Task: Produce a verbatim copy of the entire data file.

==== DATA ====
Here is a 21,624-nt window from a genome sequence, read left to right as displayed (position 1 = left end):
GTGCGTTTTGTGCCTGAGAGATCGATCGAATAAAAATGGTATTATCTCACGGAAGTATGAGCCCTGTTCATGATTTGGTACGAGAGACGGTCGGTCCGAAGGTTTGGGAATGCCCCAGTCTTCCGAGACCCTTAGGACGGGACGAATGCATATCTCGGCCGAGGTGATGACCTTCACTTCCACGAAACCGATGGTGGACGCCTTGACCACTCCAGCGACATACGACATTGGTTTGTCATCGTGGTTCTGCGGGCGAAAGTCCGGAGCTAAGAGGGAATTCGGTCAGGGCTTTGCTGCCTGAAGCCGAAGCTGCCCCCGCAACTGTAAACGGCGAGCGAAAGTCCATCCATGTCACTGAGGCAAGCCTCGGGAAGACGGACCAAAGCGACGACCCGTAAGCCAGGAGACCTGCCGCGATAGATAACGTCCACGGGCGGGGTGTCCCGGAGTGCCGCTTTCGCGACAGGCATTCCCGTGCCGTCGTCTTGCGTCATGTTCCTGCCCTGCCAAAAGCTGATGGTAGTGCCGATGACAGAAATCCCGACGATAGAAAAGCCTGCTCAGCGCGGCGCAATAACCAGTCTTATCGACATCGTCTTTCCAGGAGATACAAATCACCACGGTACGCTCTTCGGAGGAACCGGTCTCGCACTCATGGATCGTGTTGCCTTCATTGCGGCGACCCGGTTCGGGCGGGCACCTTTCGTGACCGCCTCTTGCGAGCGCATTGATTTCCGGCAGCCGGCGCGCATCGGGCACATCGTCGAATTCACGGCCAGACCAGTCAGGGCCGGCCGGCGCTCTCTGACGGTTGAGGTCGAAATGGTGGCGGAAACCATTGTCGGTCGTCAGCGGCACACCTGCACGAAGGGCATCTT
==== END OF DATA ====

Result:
Here is a 21,624-nt window from a genome sequence, read left to right as displayed (position 1 = left end):
GTGCGTTTTGTGCCTGAGAGATCGATCGAATAAAAATGGTATTATCTCACGGAAGTATGAGCCCTGTTCATGATTTGGTACGAGAGACGGTCGGTCCGAAGGTTTGGGAATGCCCCAGTCTTCCGAGACCCTTAGGACGGGACGAATGCATATCTCGGCCGAGGTGATGACCTTCACTTCCACGAAACCGATGGTGGACGCCTTGACCACTCCAGCGACATACGACATTGGTTTGTCATCGTGGTTCTGCGGGCGAAAGTCCGGAGCTAAGAGGGAATTCGGTCAGGGCTTTGCTGCCTGAAGCCGAAGCTGCCCCCGCAACTGTAAACGGCGAGCGAAAGTCCATCCATGTCACTGAGGCAAGCCTCGGGAAGACGGACCAAAGCGACGACCCGTAAGCCAGGAGACCTGCCGCGATAGATAACGTCCACGGGCGGGGTGTCCCGGAGTGCCGCTTTCGCGACAGGCATTCCCGTGCCGTCGTCTTGCGTCATGTTCCTGCCCTGCCAAAAGCTGATGGTAGTGCCGATGACAGAAATCCCGACGATAGAAAAGCCTGCTCAGCGCGGCGCAATAACCAGTCTTATCGACATCGTCTTTCCAGGAGATACAAATCACCACGGTACGCTCTTCGGAGGAACCGGTCTCGCACTCATGGATCGTGTTGCCTTCATTGCGGCGACCCGGTTCGGGCGGGCACCTTTCGTGACCGCCTCTTGCGAGCGCATTGATTTCCGGCAGCCGGCGCGCATCGGGCACATCGTCGAATTCACGGCCAGACCAGTCAGGGCCGGCCGGCGCTCTCTGACGGTTGAGGTCGAAATGGTGGCGGAAACCATTGTCGGTCGTCAGCGGCACACCTGCACGAAGGGCATCTT